IMRE Corp. added $5 million to its dwindling cash position byrenegotiating its Prosorba column marketing agreement with BaxterHealthcare Corp. for use of the device to treat idiopathicthrombocytopenic purpura, an immune-mediated bleeding disorder.

The amended collaboration, said IMRE CEO Martin Cleary, givesthe Seattle-based company enough cash to keep operating for anotheryear and eliminates an immediate need to sell additional stock toraise funds.

"This gives us a total of $6 million," Cleary said. "At our burn ratewe have enough cash for the next 12 months."

Under the amendments to the February 1994 agreement, Baxter, ofDeerfield, Ill., agreed to pay $3 million in cash, buy $1 million worthof Prosorba for the quarter ending June 30, 1995, and will spend $1million promoting the device, a cost that had been IMRE'sresponsibility.

In return, Baxter is no longer obligated to minimum Prosorbapurchases, which would have totaled $30 million over three yearsunder the original deal. The first year of the agreement had requiredBaxter to buy $7 million worth of Prosorba, and the company haspaid $6.5 million of that amount. In the two succeeding years, Baxterwas to have made Prosorba purchases totaling $8 million and $15million from IMRE.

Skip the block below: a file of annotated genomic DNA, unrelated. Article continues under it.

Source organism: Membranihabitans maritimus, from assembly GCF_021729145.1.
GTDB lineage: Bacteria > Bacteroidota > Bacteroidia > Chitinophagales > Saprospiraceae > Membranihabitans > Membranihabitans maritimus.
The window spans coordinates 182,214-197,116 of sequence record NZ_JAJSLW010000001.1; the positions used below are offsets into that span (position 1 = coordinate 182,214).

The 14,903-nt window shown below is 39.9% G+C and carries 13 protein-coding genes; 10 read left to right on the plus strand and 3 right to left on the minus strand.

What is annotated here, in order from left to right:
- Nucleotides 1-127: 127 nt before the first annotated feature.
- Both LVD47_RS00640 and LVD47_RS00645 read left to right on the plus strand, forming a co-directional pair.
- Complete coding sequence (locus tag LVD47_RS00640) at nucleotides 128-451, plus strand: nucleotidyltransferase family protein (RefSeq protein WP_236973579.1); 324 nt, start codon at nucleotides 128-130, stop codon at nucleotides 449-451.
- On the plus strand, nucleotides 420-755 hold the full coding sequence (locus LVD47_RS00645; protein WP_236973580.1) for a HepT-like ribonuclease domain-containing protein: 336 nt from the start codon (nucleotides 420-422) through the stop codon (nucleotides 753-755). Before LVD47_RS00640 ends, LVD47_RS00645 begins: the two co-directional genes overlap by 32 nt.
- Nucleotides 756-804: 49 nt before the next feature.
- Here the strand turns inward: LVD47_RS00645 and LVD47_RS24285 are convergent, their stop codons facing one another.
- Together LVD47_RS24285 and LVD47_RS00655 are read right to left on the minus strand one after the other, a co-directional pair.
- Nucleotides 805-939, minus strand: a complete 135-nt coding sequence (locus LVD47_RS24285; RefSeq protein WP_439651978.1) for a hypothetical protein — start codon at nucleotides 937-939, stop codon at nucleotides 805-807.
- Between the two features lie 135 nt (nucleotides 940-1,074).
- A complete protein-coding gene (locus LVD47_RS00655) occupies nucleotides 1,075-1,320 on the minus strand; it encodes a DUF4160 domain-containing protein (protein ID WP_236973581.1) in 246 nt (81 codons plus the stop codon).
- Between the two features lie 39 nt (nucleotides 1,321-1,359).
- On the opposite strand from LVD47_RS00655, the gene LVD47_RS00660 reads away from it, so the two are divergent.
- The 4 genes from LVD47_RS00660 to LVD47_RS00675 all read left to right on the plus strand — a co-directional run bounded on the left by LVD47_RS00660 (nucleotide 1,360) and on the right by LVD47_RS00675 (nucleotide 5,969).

Cleary said buying another $1 million worth of the product, coupledwith Baxter's inventory, gives it enough Prosorba to meet salesprojections for a year.

The contract changes also allow Baxter to pursue collaborations forcompeting thrombocytopenia treatments.

Renegotiation of the marketing agreement was begun after the FDAdeclined to allow IMRE to include on its Prosorba label treatment ofimmune thrombocytopenic purpura. The device was approved in1987 for idiopathic thrombocytopenic purpura before a specific linkfor the disorder was traced to an autoimmune response. The Prosorbacolumn is a disposable filter that uses protein A to remove circulatingimmune complexes from the bloodstream, and it is used off-label totreat immune thrombocytopenic purpura.

The revised Baxter collaboration, Cleary said, also allows IMRE toseek alliances with other companies for Prosorba column in thetreatment of rheumatoid arthritis and kidney transplants, twoadditional diseases for which the device is being developed. Clearysaid IMRE currently is in discussions with potential partners forclinical development in both indications.

IMRE's stock (NASDAQ:IMRE) closed Monday at $1.81, up 19cents.n

-- Charles Craig

(c) 1997 American Health Consultants. All rights reserved.